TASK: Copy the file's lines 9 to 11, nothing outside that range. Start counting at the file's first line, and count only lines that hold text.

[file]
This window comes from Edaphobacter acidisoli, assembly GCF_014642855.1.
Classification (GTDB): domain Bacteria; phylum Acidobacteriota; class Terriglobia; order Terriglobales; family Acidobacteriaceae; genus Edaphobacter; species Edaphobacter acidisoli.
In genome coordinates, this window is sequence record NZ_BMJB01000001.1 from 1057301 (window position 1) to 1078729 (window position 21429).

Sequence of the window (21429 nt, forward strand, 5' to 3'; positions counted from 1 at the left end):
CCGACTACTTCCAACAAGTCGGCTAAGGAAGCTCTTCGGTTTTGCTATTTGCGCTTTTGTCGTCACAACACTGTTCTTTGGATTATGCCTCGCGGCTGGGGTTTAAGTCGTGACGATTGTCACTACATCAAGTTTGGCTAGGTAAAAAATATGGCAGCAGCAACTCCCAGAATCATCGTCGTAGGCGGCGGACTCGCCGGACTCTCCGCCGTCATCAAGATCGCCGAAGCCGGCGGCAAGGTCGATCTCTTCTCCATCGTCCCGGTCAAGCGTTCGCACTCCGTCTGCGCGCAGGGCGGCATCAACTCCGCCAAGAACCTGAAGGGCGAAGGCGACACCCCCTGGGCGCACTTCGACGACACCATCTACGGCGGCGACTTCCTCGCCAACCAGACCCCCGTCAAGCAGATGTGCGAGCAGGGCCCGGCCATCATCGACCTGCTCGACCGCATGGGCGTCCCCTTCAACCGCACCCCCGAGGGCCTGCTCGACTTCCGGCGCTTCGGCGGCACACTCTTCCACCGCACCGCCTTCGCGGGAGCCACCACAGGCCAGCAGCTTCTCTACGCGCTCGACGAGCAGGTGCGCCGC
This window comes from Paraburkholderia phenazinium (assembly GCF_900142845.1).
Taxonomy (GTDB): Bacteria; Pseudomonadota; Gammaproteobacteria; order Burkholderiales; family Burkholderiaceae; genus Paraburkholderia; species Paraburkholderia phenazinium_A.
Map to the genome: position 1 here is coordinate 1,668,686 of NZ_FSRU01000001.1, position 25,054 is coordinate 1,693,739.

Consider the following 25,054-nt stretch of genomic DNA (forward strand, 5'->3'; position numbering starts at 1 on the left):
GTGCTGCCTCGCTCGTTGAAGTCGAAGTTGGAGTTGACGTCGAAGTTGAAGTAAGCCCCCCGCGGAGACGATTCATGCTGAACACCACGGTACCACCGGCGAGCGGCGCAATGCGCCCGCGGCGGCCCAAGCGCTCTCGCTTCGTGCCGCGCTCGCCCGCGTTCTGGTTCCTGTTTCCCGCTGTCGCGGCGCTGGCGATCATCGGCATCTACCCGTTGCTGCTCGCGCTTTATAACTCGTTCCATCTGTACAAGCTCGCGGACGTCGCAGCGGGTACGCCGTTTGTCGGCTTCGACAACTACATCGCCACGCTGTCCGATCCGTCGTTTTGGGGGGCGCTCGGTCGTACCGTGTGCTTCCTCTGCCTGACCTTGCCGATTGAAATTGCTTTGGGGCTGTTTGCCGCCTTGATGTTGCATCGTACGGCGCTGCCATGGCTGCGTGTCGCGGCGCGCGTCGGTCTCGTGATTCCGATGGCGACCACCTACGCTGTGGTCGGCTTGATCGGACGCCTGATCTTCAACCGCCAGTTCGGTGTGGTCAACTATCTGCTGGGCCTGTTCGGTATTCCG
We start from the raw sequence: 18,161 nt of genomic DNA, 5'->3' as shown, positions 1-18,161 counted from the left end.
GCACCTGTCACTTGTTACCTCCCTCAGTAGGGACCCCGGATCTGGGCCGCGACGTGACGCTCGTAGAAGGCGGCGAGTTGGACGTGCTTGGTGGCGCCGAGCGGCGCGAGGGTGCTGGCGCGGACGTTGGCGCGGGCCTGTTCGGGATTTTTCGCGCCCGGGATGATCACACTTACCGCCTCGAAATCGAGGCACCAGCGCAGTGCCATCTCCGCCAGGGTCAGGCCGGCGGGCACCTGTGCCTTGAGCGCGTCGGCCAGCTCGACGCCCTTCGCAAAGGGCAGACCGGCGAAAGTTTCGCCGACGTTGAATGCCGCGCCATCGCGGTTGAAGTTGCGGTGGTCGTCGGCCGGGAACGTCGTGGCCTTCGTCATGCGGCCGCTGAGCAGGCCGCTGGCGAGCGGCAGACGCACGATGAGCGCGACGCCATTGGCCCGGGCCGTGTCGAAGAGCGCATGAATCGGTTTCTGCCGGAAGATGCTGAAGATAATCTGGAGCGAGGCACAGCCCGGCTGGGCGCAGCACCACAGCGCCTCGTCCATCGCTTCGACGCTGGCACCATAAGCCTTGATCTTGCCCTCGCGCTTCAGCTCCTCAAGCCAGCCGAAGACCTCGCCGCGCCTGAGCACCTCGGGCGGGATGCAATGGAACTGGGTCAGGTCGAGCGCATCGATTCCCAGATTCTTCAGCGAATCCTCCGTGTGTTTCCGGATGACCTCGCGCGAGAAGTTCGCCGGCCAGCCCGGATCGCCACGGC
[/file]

Consider the following 25,054-nt stretch of genomic DNA (forward strand, 5'->3'; position numbering starts at 1 on the left):
GTGCTGCCTCGCTCGTTGAAGTCGAAGTTGGAGTTGACGTCGAAGTTGAAGTAAGCCCCCCGCGGAGACGATTCATGCTGAACACCACGGTACCACCGGCGAGCGGCGCAATGCGCCCGCGGCGGCCCAAGCGCTCTCGCTTCGTGCCGCGCTCGCCCGCGTTCTGGTTCCTGTTTCCCGCTGTCGCGGCGCTGGCGATCATCGGCATCTACCCGTTGCTGCTCGCGCTTTATAACTCGTTCCATCTGTACAAGCTCGCGGACGTCGCAGCGGGTACGCCGTTTGTCGGCTTCGACAACTACATCGCCACGCTGTCCGATCCGTCGTTTTGGGGGGCGCTCGGTCGTACCGTGTGCTTCCTCTGCCTGACCTTGCCGATTGAAATTGCTTTGGGGCTGTTTGCCGCCTTGATGTTGCATCGTACGGCGCTGCCATGGCTGCGTGTCGCGGCGCGCGTCGGTCTCGTGATTCCGATGGCGACCACCTACGCTGTGGTCGGCTTGATCGGACGCCTGATCTTCAACCGCCAGTTCGGTGTGGTCAACTATCTGCTGGGCCTGTTCGGTATTCCG
We start from the raw sequence: 18,161 nt of genomic DNA, 5'->3' as shown, positions 1-18,161 counted from the left end.